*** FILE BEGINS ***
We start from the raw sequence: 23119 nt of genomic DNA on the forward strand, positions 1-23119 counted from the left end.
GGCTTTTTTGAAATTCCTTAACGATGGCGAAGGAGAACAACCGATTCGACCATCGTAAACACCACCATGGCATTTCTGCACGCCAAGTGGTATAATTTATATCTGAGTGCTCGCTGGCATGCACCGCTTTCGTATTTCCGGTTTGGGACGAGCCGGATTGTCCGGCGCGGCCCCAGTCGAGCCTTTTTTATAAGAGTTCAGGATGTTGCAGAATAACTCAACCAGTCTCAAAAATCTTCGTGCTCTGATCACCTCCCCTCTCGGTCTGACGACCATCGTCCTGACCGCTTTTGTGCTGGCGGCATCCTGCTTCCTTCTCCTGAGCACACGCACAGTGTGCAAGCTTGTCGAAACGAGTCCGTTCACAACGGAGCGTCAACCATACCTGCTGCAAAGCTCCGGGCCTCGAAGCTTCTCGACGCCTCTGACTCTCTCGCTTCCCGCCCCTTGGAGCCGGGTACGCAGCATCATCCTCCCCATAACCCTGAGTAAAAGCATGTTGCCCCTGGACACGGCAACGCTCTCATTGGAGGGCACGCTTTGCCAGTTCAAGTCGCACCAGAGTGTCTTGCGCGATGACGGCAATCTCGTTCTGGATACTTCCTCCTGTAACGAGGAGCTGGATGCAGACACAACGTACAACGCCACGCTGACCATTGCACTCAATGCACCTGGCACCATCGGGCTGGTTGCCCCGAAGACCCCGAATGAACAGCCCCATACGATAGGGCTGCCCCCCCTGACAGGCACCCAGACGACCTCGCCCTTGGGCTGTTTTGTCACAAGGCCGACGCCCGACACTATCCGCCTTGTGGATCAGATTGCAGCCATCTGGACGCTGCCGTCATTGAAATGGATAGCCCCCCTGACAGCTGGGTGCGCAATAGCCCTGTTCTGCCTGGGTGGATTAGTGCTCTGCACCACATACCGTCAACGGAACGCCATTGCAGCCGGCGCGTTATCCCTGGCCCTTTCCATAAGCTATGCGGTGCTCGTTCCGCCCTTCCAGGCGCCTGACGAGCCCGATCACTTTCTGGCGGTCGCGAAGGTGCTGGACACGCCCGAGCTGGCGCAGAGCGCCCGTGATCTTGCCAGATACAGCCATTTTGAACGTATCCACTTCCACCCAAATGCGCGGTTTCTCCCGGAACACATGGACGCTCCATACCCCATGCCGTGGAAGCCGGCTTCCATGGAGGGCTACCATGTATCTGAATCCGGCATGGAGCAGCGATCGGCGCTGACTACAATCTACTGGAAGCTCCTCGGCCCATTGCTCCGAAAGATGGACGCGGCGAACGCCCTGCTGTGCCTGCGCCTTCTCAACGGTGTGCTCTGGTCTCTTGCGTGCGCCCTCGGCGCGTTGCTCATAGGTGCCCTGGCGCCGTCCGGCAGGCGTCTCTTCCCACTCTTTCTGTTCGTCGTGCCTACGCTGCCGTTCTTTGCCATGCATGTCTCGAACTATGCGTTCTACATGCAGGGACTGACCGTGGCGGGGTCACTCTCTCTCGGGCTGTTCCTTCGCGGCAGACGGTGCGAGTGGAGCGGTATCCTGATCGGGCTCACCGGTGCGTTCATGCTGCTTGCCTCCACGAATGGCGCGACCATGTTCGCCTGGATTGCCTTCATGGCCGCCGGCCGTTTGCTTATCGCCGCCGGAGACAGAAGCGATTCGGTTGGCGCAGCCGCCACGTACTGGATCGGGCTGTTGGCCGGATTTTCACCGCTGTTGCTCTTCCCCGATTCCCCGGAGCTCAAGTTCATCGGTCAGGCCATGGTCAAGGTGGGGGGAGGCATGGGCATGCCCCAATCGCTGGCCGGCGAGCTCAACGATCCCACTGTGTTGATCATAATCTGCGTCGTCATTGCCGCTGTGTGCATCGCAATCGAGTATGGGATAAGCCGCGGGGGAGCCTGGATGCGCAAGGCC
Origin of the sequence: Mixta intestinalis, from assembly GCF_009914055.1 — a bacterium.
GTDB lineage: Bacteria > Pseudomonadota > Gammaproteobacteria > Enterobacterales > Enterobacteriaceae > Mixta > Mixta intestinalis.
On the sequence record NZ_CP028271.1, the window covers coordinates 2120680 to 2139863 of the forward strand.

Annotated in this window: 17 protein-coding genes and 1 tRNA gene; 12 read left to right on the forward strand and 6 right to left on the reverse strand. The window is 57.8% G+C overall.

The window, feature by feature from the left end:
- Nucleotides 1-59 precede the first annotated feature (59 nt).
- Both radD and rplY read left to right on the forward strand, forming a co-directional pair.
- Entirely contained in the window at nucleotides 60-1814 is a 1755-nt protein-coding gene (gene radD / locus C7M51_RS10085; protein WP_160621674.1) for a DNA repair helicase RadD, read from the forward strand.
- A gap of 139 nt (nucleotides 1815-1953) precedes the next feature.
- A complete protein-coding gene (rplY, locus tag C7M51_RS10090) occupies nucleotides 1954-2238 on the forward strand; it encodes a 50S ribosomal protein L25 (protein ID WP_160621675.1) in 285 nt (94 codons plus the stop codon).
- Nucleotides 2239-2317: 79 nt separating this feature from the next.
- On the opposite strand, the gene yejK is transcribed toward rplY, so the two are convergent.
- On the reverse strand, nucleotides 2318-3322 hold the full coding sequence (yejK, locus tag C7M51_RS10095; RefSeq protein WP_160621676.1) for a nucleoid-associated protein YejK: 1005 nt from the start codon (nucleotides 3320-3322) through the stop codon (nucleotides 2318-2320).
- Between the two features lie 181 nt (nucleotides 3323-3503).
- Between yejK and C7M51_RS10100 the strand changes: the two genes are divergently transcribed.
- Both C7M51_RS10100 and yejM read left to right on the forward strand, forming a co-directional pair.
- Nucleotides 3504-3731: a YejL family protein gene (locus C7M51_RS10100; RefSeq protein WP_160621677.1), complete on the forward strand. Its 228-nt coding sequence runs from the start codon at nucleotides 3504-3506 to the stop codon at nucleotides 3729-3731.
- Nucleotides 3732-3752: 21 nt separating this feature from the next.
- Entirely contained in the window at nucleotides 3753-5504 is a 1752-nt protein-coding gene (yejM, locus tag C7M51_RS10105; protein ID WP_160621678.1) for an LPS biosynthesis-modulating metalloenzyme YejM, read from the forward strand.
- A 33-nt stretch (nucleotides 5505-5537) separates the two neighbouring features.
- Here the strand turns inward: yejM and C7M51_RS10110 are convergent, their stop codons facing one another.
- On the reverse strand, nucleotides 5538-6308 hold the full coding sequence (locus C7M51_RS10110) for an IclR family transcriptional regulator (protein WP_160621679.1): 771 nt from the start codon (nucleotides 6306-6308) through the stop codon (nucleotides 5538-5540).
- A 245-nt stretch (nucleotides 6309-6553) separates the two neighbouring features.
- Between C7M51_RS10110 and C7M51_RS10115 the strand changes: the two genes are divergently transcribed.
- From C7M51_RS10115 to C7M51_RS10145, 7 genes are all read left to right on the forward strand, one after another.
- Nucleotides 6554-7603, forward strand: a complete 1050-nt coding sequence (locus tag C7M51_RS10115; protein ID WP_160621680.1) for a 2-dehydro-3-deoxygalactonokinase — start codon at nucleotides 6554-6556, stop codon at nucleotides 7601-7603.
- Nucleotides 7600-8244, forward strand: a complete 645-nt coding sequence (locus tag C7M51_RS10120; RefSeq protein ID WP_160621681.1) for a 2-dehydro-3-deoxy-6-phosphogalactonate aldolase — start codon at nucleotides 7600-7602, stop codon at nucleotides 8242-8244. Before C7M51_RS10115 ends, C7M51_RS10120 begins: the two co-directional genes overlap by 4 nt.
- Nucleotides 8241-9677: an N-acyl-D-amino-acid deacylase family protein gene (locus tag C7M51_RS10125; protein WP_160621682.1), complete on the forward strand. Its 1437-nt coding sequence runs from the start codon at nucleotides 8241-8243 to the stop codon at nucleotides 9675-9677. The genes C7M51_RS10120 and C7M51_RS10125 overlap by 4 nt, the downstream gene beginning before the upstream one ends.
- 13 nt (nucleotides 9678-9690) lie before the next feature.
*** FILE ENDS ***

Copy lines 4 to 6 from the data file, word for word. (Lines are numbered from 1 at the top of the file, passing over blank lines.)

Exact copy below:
GTDB lineage: Bacteria > Pseudomonadota > Gammaproteobacteria > Enterobacterales > Enterobacteriaceae > Mixta > Mixta intestinalis.
On the sequence record NZ_CP028271.1, the window covers coordinates 2120680 to 2139863 of the forward strand.

Annotated in this window: 17 protein-coding genes and 1 tRNA gene; 12 read left to right on the forward strand and 6 right to left on the reverse strand. The window is 57.8% G+C overall.